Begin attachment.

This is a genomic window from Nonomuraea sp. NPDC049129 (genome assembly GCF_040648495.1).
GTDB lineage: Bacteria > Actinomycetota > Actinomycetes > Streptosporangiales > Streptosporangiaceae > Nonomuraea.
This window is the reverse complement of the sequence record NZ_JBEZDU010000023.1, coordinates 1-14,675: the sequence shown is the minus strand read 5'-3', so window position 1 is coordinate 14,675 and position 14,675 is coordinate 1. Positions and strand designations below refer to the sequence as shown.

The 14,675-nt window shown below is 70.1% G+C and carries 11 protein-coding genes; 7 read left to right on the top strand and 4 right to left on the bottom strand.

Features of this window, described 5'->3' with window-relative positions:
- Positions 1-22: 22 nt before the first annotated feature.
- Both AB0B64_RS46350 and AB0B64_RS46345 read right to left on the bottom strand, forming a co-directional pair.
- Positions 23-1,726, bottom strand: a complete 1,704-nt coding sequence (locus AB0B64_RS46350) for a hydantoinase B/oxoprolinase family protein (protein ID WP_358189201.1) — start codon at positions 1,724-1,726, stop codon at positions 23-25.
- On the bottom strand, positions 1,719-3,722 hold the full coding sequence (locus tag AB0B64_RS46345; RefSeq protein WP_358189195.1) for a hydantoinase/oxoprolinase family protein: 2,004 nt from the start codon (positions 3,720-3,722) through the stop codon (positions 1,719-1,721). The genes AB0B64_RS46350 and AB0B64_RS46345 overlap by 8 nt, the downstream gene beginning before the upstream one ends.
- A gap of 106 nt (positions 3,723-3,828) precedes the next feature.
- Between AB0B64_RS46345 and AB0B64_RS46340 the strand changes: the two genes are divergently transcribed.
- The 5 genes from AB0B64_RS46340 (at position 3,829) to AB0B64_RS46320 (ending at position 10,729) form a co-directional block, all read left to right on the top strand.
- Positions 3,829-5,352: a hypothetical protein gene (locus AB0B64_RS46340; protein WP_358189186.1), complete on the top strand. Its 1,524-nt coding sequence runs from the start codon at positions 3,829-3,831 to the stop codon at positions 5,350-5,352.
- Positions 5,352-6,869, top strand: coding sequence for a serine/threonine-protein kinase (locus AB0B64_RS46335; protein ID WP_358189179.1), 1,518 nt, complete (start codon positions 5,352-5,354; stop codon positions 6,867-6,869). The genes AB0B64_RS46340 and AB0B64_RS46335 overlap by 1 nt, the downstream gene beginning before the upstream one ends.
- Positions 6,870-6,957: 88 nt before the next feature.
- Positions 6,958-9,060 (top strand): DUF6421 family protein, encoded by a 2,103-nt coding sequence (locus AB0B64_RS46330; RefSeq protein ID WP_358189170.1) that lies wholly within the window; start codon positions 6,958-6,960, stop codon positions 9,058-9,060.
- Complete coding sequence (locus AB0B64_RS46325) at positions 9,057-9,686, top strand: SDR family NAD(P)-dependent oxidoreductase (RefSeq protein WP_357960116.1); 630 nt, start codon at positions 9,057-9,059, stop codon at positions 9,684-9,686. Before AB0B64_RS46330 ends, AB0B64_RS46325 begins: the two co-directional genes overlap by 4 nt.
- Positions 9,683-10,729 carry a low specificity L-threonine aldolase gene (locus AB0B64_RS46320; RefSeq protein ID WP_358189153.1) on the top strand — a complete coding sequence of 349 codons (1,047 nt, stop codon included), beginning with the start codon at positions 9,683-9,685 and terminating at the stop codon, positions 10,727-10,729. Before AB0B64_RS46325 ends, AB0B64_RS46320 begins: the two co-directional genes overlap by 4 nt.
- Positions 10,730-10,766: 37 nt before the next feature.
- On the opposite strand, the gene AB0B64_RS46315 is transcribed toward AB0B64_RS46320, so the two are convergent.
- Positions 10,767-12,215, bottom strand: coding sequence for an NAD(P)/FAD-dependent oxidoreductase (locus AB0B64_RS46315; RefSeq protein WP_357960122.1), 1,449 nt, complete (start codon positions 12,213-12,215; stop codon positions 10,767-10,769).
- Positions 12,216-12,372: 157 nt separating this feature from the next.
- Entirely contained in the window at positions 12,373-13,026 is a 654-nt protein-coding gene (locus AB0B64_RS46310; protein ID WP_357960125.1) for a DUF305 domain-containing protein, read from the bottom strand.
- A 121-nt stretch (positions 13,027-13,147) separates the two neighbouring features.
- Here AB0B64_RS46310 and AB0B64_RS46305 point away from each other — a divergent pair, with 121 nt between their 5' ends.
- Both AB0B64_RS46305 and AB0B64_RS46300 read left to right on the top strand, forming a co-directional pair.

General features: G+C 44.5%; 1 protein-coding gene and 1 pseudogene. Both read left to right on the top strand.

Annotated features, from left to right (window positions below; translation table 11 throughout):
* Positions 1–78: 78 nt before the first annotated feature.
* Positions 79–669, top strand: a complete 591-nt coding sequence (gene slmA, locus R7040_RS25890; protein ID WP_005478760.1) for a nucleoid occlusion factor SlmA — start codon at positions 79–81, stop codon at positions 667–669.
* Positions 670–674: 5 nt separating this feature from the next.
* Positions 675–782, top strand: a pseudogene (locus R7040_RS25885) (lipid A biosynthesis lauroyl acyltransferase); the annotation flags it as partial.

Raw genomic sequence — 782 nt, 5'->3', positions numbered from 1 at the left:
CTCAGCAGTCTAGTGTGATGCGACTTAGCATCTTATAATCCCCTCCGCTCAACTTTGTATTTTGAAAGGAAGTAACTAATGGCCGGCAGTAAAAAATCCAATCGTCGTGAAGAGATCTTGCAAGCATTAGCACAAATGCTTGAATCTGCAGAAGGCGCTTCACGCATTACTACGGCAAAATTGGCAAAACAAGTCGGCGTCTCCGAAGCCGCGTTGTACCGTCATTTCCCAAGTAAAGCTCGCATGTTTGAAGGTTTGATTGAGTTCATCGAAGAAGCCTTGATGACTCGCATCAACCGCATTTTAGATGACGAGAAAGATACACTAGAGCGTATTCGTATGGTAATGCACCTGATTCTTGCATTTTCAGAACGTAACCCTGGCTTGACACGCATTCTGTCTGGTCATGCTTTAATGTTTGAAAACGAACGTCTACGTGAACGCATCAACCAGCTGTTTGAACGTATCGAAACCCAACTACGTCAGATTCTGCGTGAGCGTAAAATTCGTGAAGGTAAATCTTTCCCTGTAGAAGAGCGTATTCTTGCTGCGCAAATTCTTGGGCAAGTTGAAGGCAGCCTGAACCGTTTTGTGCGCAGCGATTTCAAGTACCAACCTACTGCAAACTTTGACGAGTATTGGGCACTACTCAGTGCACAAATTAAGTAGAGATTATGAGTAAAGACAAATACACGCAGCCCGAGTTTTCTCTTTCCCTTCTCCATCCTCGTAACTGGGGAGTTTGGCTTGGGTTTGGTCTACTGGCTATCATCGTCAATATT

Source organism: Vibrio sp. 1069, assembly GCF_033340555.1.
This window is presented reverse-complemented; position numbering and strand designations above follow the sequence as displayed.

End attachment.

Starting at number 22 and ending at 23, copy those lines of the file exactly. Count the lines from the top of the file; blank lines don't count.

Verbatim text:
- Positions 12,216-12,372: 157 nt separating this feature from the next.
- Entirely contained in the window at positions 12,373-13,026 is a 654-nt protein-coding gene (locus AB0B64_RS46310; protein ID WP_357960125.1) for a DUF305 domain-containing protein, read from the bottom strand.